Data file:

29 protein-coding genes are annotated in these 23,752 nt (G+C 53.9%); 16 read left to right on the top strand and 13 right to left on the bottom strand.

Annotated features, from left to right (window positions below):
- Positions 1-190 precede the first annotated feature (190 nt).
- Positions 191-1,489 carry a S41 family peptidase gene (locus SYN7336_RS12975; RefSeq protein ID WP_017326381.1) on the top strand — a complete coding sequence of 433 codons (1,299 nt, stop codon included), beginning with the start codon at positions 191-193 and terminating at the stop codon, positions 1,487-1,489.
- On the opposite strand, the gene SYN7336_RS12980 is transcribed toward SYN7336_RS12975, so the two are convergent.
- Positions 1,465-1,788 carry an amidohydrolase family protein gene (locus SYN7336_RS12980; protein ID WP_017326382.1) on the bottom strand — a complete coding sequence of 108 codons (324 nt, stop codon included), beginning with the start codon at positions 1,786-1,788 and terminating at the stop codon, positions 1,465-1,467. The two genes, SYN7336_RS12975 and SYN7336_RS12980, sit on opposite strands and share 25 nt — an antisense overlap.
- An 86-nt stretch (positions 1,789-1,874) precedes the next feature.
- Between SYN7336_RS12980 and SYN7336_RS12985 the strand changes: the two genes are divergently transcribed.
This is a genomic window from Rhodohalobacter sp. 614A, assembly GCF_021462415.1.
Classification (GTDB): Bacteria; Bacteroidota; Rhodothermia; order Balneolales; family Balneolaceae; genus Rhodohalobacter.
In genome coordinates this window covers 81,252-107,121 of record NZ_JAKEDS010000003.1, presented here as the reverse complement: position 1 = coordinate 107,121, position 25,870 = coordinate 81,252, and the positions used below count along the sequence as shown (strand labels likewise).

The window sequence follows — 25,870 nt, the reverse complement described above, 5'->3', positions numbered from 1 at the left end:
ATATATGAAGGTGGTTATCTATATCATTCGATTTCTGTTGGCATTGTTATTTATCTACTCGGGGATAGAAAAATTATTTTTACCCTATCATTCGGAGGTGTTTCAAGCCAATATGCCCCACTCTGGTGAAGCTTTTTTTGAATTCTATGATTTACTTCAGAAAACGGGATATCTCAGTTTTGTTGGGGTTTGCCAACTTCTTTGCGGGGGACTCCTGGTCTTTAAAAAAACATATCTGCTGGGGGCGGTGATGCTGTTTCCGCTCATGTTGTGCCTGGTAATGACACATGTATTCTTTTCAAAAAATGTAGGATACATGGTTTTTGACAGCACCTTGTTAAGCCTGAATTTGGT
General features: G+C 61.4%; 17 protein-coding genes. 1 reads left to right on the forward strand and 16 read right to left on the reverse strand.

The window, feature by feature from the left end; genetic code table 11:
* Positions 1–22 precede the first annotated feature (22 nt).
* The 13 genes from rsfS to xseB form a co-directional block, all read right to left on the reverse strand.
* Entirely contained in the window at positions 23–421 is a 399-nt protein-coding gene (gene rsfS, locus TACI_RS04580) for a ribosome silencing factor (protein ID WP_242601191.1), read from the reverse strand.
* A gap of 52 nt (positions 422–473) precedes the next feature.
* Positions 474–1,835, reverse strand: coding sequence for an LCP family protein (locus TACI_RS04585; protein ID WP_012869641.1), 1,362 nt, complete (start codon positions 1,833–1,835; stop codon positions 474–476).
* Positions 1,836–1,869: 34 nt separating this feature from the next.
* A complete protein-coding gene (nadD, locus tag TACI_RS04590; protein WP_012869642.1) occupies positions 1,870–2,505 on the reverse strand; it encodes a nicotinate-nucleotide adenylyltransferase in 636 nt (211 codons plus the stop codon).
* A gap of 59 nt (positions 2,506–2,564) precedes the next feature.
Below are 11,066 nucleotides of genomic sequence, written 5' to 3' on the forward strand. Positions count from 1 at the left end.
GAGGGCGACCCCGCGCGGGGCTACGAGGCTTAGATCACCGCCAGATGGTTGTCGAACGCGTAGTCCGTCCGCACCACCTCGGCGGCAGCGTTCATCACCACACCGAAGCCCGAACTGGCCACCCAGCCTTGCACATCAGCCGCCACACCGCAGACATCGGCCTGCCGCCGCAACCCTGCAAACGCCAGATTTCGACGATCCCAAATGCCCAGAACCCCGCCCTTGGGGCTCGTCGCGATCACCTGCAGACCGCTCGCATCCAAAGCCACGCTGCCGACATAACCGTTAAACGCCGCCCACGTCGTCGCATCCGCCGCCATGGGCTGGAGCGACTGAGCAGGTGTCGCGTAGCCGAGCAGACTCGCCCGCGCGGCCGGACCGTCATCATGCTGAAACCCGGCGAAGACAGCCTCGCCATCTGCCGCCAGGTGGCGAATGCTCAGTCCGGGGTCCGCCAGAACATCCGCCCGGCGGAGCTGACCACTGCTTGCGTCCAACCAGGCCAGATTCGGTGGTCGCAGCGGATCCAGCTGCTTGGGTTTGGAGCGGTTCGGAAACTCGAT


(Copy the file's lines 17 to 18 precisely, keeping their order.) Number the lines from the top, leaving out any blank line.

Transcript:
* The 13 genes from rsfS to xseB form a co-directional block, all read right to left on the reverse strand.
* Entirely contained in the window at positions 23–421 is a 399-nt protein-coding gene (gene rsfS, locus TACI_RS04580) for a ribosome silencing factor (protein ID WP_242601191.1), read from the reverse strand.